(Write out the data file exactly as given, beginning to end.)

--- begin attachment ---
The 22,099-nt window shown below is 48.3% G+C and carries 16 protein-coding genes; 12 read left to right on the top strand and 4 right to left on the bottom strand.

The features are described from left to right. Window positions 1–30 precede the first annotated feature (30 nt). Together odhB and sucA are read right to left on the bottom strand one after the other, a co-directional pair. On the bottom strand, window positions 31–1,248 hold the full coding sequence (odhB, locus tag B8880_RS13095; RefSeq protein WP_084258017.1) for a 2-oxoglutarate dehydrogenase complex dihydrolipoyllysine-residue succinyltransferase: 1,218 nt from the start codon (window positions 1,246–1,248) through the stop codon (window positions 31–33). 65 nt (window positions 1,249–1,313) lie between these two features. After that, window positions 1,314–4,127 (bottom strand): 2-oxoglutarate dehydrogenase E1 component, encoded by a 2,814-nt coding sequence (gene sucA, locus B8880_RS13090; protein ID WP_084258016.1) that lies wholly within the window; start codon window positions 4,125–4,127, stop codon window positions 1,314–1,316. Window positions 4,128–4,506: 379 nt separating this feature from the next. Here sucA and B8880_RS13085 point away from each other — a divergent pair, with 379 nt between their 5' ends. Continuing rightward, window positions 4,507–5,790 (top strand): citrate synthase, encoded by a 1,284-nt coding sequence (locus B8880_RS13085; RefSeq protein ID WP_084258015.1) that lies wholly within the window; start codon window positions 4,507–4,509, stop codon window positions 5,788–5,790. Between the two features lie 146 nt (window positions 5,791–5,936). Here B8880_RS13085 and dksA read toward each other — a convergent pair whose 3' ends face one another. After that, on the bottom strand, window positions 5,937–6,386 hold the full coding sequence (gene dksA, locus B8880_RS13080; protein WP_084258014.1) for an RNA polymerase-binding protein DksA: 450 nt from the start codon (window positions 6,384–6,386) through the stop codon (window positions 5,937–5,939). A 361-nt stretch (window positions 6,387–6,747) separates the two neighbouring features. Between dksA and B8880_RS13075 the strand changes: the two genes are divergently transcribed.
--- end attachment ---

The 22,099-nt window shown below is 48.3% G+C and carries 16 protein-coding genes; 12 read left to right on the top strand and 4 right to left on the bottom strand.

The features are described from left to right. Window positions 1–30 precede the first annotated feature (30 nt). Together odhB and sucA are read right to left on the bottom strand one after the other, a co-directional pair. On the bottom strand, window positions 31–1,248 hold the full coding sequence (odhB, locus tag B8880_RS13095; RefSeq protein WP_084258017.1) for a 2-oxoglutarate dehydrogenase complex dihydrolipoyllysine-residue succinyltransferase: 1,218 nt from the start codon (window positions 1,246–1,248) through the stop codon (window positions 31–33). 65 nt (window positions 1,249–1,313) lie between these two features. After that, window positions 1,314–4,127 (bottom strand): 2-oxoglutarate dehydrogenase E1 component, encoded by a 2,814-nt coding sequence (gene sucA, locus B8880_RS13090; protein ID WP_084258016.1) that lies wholly within the window; start codon window positions 4,125–4,127, stop codon window positions 1,314–1,316. Window positions 4,128–4,506: 379 nt separating this feature from the next. Here sucA and B8880_RS13085 point away from each other — a divergent pair, with 379 nt between their 5' ends. Continuing rightward, window positions 4,507–5,790 (top strand): citrate synthase, encoded by a 1,284-nt coding sequence (locus B8880_RS13085; RefSeq protein ID WP_084258015.1) that lies wholly within the window; start codon window positions 4,507–4,509, stop codon window positions 5,788–5,790. Between the two features lie 146 nt (window positions 5,791–5,936). Here B8880_RS13085 and dksA read toward each other — a convergent pair whose 3' ends face one another. After that, on the bottom strand, window positions 5,937–6,386 hold the full coding sequence (gene dksA, locus B8880_RS13080; protein WP_084258014.1) for an RNA polymerase-binding protein DksA: 450 nt from the start codon (window positions 6,384–6,386) through the stop codon (window positions 5,937–5,939). A 361-nt stretch (window positions 6,387–6,747) separates the two neighbouring features. Between dksA and B8880_RS13075 the strand changes: the two genes are divergently transcribed.